My brother Jesse and his wife robin and daughter Shelby came for Thanksgiving this year and that is always so fun and shelby is too stinkin cute. We were all sitting around Thursday morning chatting and letting the kids play. My brother Brian wasn't able to come because he is in the Bishopric in Tucson and he had to be at a youth temple trip he had organized. So I text him to say Happy Thanksgiving and his answers were just a little off. Now he has been known to surprise us and the first thing I thought was I bet they are on their way here and they are surprising us all. Well a couple hours later there they were and it made a great Thanksgiving even better. There is nothing I love like having my brothers and I all together. It had rained pretty well which out in Ames Acres makes for some excellent mud! When we were little my dad had a few 3-wheelers that we would ride all the time in the big empty lot next door. And if it was muddy it was even better! Well given the excellent mud and my dad's two quads the oppourtunity for fun was way too irresistable even though none of us had changes of clothes for us or our kids. Here are some pics of all the fun!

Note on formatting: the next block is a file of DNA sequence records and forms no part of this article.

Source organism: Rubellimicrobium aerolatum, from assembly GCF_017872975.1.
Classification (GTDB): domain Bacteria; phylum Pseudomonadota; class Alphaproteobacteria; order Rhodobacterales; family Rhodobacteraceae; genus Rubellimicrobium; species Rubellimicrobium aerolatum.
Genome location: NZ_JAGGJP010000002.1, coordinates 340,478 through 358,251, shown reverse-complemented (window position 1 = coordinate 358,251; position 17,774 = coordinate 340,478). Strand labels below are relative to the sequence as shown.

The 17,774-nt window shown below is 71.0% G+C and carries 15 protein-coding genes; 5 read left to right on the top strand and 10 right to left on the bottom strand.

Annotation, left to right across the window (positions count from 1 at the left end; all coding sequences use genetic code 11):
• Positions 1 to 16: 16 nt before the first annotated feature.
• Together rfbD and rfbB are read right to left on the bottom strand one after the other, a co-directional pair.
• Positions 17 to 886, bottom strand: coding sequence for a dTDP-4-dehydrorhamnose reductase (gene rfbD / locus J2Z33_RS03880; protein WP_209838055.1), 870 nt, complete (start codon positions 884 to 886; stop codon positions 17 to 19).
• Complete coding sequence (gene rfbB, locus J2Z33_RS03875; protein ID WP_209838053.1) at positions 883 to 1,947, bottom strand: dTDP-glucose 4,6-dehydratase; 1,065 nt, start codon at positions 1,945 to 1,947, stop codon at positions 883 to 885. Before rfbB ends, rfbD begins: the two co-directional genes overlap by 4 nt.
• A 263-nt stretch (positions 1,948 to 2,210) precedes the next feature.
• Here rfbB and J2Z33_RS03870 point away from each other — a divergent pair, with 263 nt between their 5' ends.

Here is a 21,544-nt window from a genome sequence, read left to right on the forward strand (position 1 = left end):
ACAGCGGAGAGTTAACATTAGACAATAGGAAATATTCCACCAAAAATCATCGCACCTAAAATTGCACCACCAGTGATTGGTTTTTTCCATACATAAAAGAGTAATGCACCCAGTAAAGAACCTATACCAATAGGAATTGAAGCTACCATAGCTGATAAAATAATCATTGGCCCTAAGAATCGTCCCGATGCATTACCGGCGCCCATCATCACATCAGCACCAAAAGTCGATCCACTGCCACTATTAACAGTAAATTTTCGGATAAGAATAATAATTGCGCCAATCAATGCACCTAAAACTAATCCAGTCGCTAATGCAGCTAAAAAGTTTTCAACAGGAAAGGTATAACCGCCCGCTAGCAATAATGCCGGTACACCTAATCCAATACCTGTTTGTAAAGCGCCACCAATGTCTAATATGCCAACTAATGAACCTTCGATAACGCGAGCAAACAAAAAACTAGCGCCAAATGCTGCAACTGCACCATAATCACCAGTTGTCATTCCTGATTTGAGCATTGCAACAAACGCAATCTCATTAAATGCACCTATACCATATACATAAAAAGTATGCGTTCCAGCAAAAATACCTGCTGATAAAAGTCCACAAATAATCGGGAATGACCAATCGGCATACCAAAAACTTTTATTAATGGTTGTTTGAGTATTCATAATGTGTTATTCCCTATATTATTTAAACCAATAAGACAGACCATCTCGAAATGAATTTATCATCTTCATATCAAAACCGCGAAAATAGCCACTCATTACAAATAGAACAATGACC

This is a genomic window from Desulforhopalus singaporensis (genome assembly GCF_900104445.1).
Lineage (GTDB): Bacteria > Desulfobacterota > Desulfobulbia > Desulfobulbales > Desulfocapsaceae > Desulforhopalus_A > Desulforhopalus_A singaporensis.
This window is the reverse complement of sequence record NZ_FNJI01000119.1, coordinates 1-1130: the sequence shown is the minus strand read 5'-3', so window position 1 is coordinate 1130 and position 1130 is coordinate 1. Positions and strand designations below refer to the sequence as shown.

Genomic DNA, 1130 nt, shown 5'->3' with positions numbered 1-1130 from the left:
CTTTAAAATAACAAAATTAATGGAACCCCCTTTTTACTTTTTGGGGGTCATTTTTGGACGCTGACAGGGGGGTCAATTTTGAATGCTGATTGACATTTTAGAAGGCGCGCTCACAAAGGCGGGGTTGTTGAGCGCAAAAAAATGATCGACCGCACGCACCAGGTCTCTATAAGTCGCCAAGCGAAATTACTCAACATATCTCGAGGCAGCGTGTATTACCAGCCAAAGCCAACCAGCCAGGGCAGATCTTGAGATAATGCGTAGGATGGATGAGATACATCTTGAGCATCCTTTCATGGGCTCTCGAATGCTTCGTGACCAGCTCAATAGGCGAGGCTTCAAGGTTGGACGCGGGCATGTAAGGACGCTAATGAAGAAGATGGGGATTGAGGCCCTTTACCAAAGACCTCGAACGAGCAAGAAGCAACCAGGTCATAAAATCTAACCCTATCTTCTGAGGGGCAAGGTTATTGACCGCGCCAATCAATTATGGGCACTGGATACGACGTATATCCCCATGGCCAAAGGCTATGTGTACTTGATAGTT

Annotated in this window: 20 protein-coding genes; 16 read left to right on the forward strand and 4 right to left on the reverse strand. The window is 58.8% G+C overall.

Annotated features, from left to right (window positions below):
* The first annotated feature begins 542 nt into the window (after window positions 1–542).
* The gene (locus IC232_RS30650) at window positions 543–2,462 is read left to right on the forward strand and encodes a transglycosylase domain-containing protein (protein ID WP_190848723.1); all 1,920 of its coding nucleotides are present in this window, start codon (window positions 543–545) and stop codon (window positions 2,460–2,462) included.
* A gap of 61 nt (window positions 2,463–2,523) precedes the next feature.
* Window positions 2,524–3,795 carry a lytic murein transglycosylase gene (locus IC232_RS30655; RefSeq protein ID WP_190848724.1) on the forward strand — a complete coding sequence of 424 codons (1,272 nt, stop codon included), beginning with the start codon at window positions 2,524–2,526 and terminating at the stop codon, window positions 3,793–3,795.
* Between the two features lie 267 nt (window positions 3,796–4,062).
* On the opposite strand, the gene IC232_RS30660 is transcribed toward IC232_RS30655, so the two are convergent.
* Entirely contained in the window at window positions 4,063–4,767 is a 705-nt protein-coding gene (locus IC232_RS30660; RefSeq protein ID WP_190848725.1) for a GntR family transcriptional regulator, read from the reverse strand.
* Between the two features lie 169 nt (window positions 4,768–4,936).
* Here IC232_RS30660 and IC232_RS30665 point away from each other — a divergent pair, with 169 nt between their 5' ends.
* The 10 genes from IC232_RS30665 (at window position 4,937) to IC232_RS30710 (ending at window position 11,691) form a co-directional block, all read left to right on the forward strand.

Tuesday, December 9, 2008

For the Moms

Ok so you all know me and have met my very busy children. I am always looking for ideas that make my life easier or even just something that encourages me and makes me feel like I can do this. I found a website called that has some great ideas and tools. But I really loved this article I found and I thought you all would enjoy it too. It is written for stay at home moms but I think it works for everyone! :)

Managing Your Household:
11 Ways To Do Less And Feel Great About It
by Carol Bryant

"Cleaning your house while your kids are still growing is like shoveling the walk before it stops snowing." --Phyllis Diller

You made the decision to become an at-home mother. Somewhere along the way, however, the duties of full-time housekeeper, errand boy, secretary, chef and hostess have all been added to your repertoire. You go to bed at night envisioning a sunny picnic in the park with your kids and by mid-morning you find yourself feeling overwhelmed by a never-ending list of chores. Sometimes it feels as if you are digging a hole in sand, with new chores constantly filling in the spaces of completed ones. Your children are spending more and more time in front of the television while you placate them with, "I’ll be there in a minute. I just have to…."

You can take comfort in knowing that you’re not the first to fall into this trap. Many of us who have chosen to stay at home to raise our children have at one time slipped into the same mindset that we have to do everything ourselves. The difference between feeling overwhelmed and finding satisfaction as an at-home mother comes from recognizing what is important and letting go of the rest.